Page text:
“Repeat after me,” he says in a recent blog post, “US dollar moves are irrelevant to the price of gold over any meaningful time frame. I drew a horizontal line with the US dollar index at 87.5 to get enough data points for comparison. If you prefer another level, be my guest and try it.” With the dollar index at 87.5, he shows, that gold has traded at $500, $800, $1200, and $1350. “People believe easily refuted nonsense,” he concludes “because the talking heads repeat it every time the dollar strengthens and gold drops.…Rather, gold is largely a function of faith in central banks, especially the central bank of the major reserve currency country.”

Ramirez cartoon showing a consumer applying for a bank loan to fill his gas tankCartoon courtesy of MichaelPRamirez.com

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Gold continues its slide as global economy stalls
Hemke says gold will regain safe-haven bid as stocks fall – $2100 by year-end

(USAGOLD – 5/13/2022) – Gold continued its slide this morning as investors weighed the effects of Fed policy, the lockdowns in China and a stalled global economy. It is down $7.50 at $1820. Silver is up 5¢ at $20.81. On the year thus far, silver is down 9.4%, falling in line with a sharp drop in industrial metals across the boards. Gold is down just under 1%. Those declines, though, are not nearly as steep as what has occurred in the stock and bond markets – down 17% and 18.5% respectively so far this year. TF Metals Report’s Craig Hemke sees gold as simply giving up unexpected, war-related gains and still on track for a strong showing in 2022.

“No one could have fully predicted the Russian war on Ukraine and the international reaction,” he writes in a report posted at Sprott Money earlier this week. “The events of February and March led to a price spike in COMEX gold that reached all the way to $2060, but now the price is fully $200 lower and back to where we figured it would be through the first third of the year. What happens next? COMEX gold will soon make another ‘higher low’.…From there, it will begin to benefit from a ‘safe haven bid’ as the S&P falls. It will also begin to anticipate the inevitable Powell Pivot II, and all of this will play out over the summer. And then, just as written in January, it will challenge that $2100 level again in the final third of the year.”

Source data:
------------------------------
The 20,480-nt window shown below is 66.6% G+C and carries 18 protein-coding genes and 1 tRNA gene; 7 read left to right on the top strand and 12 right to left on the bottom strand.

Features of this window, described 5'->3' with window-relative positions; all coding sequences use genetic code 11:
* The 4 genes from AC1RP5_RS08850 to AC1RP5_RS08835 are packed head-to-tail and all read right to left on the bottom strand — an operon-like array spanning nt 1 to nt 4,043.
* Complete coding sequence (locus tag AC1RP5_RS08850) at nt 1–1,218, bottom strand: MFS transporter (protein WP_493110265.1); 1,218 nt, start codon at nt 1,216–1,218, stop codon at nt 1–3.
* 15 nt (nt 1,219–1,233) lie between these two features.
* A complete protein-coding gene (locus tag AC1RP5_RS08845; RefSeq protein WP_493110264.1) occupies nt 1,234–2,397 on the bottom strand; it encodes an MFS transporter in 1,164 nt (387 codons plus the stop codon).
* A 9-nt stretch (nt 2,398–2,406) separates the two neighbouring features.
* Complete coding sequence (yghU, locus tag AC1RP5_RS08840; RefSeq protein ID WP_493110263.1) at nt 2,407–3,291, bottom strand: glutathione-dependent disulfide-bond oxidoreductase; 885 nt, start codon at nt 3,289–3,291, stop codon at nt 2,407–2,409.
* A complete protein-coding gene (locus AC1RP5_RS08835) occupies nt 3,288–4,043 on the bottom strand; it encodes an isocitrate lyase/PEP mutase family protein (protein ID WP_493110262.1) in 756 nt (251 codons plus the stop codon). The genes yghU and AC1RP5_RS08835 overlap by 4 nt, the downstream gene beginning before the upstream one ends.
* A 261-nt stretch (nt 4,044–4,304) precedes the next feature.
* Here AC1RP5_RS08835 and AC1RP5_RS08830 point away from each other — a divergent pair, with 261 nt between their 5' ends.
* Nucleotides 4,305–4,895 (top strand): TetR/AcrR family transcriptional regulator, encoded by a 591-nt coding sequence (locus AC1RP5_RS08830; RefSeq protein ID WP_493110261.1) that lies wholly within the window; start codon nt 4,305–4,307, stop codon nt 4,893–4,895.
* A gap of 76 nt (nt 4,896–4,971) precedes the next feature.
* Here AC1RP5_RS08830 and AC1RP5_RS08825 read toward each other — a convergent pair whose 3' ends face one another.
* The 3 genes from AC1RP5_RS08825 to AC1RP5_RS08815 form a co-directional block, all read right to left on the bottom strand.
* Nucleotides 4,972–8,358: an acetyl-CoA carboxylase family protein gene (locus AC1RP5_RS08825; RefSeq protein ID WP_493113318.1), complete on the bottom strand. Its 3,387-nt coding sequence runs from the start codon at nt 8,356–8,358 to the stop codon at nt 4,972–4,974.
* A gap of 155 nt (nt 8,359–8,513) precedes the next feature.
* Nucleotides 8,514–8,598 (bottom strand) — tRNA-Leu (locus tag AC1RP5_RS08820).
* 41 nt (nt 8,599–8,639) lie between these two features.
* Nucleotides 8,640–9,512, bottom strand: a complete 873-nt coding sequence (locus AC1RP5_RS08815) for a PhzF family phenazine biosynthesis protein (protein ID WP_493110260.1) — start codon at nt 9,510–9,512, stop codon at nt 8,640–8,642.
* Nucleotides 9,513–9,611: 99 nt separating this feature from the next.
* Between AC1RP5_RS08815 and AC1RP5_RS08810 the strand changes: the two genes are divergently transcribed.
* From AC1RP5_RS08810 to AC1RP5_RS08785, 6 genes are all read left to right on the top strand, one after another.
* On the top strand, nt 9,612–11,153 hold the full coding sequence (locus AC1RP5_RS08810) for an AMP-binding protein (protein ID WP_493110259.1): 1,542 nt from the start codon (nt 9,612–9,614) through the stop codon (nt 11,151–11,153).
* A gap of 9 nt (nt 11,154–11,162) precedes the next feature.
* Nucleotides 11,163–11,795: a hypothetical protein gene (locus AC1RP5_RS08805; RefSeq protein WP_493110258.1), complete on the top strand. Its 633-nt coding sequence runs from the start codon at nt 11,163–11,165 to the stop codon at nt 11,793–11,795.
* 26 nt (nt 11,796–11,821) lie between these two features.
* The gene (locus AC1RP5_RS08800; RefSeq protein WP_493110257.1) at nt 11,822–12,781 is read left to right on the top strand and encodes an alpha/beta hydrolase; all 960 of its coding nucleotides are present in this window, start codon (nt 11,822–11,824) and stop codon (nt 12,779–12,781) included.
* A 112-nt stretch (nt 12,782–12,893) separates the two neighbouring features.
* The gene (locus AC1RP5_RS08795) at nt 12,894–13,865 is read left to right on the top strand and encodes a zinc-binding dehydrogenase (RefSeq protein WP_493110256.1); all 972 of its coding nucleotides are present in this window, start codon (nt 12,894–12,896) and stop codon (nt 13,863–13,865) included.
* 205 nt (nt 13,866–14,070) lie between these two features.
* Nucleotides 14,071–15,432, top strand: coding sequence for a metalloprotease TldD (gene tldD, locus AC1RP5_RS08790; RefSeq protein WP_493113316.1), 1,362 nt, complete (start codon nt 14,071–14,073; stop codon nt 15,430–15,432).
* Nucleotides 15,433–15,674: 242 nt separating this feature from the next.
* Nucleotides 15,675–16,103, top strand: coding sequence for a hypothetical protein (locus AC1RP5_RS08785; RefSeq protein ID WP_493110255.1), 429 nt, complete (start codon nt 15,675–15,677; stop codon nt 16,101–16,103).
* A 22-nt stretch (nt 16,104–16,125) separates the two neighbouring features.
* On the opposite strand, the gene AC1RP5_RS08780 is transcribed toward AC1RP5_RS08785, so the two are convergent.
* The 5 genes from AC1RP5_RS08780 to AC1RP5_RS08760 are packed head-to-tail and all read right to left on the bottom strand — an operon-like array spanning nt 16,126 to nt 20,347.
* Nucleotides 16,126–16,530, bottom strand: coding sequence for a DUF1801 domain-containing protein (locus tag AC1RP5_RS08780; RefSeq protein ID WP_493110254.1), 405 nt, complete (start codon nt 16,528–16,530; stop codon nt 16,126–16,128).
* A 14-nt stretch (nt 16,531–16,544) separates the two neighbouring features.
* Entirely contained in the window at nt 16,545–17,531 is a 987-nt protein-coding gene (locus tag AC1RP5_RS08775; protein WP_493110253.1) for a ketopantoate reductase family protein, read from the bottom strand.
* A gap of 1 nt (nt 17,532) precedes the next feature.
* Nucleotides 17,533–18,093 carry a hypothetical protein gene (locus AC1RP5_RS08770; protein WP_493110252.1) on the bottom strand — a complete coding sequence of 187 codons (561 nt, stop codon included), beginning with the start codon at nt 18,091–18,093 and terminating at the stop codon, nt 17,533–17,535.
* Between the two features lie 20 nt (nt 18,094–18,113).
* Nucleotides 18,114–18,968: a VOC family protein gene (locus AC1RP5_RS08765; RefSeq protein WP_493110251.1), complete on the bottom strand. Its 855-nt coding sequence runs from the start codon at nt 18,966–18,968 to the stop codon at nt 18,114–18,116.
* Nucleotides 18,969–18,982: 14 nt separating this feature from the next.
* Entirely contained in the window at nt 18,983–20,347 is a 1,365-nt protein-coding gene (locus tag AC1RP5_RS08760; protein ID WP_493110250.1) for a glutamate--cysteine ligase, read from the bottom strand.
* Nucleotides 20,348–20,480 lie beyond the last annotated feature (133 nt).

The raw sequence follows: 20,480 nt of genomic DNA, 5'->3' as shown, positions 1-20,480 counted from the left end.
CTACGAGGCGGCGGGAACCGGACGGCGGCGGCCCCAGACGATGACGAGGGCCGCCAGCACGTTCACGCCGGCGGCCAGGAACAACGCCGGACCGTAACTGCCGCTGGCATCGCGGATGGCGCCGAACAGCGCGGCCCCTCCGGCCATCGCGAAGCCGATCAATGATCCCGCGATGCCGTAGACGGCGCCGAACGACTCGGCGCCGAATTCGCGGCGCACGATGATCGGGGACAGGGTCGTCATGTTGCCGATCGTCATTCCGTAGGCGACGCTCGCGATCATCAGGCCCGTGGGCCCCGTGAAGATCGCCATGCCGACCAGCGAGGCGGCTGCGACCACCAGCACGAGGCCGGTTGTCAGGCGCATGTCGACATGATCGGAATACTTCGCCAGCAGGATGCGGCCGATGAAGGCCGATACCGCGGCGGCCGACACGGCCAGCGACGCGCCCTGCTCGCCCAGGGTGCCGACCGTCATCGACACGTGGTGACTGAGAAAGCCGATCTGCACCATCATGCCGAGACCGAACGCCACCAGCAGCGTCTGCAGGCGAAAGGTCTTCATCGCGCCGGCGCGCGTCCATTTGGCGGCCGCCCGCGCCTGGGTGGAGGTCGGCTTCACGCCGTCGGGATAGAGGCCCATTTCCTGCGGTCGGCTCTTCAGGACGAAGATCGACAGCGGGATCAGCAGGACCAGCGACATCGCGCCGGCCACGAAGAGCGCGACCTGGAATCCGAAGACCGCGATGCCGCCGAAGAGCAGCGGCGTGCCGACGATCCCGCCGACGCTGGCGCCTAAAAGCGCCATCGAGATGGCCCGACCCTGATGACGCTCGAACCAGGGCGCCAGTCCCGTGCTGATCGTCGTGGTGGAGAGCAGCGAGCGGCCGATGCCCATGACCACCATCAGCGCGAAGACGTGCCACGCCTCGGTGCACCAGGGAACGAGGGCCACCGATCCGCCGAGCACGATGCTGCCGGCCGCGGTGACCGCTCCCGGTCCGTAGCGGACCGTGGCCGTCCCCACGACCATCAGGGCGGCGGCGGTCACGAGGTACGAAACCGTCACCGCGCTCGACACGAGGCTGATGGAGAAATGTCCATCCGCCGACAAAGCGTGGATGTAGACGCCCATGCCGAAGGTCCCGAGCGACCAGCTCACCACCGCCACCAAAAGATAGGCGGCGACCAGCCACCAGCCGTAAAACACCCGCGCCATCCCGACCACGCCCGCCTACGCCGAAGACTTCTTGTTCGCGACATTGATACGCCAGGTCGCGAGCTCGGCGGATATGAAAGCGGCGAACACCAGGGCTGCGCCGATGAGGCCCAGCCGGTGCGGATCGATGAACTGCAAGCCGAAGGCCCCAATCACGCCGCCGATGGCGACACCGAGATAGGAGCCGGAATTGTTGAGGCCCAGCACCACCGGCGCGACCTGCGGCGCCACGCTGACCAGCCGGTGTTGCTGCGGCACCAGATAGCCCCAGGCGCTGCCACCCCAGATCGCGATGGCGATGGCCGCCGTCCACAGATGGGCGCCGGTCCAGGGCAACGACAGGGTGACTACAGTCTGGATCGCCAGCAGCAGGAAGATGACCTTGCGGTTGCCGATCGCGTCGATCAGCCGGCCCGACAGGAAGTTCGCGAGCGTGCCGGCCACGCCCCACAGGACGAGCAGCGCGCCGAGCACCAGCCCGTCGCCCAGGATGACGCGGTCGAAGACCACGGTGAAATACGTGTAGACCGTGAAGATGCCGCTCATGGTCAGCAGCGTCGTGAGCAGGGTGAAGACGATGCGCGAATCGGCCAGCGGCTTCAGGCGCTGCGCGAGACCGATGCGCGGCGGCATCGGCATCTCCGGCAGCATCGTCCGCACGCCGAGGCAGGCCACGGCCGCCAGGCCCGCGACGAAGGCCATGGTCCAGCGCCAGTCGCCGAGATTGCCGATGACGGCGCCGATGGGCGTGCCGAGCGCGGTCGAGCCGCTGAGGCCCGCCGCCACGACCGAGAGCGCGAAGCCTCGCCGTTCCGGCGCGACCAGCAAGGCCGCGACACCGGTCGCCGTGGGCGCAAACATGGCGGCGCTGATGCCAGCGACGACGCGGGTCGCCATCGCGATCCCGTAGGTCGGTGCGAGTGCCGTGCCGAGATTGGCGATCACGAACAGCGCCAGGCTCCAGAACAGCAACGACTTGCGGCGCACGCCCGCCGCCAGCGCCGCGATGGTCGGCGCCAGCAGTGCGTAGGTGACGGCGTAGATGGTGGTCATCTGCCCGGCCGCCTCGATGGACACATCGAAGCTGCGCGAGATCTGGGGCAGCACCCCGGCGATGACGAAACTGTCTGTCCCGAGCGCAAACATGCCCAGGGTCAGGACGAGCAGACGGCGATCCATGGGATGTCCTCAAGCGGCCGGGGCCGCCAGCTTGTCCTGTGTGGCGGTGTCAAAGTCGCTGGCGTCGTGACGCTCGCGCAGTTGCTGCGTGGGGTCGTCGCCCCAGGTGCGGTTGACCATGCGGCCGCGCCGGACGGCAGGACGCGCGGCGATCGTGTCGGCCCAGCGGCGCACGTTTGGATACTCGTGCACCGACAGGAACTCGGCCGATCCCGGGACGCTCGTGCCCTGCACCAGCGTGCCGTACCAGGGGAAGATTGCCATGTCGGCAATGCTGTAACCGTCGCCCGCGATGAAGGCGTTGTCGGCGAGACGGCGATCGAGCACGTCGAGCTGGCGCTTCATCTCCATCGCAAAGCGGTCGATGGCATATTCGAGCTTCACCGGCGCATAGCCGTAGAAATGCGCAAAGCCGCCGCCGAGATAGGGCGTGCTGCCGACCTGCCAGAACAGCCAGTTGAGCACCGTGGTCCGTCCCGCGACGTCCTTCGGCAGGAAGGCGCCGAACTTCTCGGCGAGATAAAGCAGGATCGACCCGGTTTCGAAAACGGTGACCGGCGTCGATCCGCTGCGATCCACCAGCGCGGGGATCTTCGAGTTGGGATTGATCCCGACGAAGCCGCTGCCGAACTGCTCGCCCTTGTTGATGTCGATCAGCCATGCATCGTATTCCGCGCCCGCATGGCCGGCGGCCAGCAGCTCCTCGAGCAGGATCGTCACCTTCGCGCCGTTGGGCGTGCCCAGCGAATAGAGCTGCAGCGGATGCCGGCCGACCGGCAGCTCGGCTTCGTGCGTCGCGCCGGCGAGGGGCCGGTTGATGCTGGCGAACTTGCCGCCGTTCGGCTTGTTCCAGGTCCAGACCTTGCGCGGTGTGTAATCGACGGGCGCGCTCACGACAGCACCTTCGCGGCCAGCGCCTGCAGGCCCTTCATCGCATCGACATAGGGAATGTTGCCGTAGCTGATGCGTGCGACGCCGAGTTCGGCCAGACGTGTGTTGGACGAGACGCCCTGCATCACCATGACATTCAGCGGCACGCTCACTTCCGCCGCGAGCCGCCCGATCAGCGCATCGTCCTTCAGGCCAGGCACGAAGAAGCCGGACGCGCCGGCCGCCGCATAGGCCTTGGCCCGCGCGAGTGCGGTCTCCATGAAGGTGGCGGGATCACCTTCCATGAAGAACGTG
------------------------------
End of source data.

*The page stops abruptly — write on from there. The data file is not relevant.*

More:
(Editor’s note: The chart below shows the results of the first Powell Pivot in 2019.)

QE/QT/QE cycle 2016-2022
overlay line chart showing gold and the Fed balance sheet growth 2016 to present
Chart courtesy of Trading View.com/Annotations by USAGOLD/Click to enlarge

 

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Gold sells off despite signs of renewed safe-haven interest
Morris says gold is setting up for prolonged outperformance as equity bear market begins

(USAGOLD – 5/12/2022) – Gold sold off in early trading despite early signs, as evidenced by this morning’s sharp drop in bond yields, of renewed investor interest in safe-havens. It is down $9 at $1845. Silver is down 64¢ at $21.00. Later this morning, the Labor Department will release its producer price index, expected to come in at double-digit levels. UK-based market analyst Charlie Morris says the equity bear market has begun and that gold is “setting up for a prolonged period of outperformance.”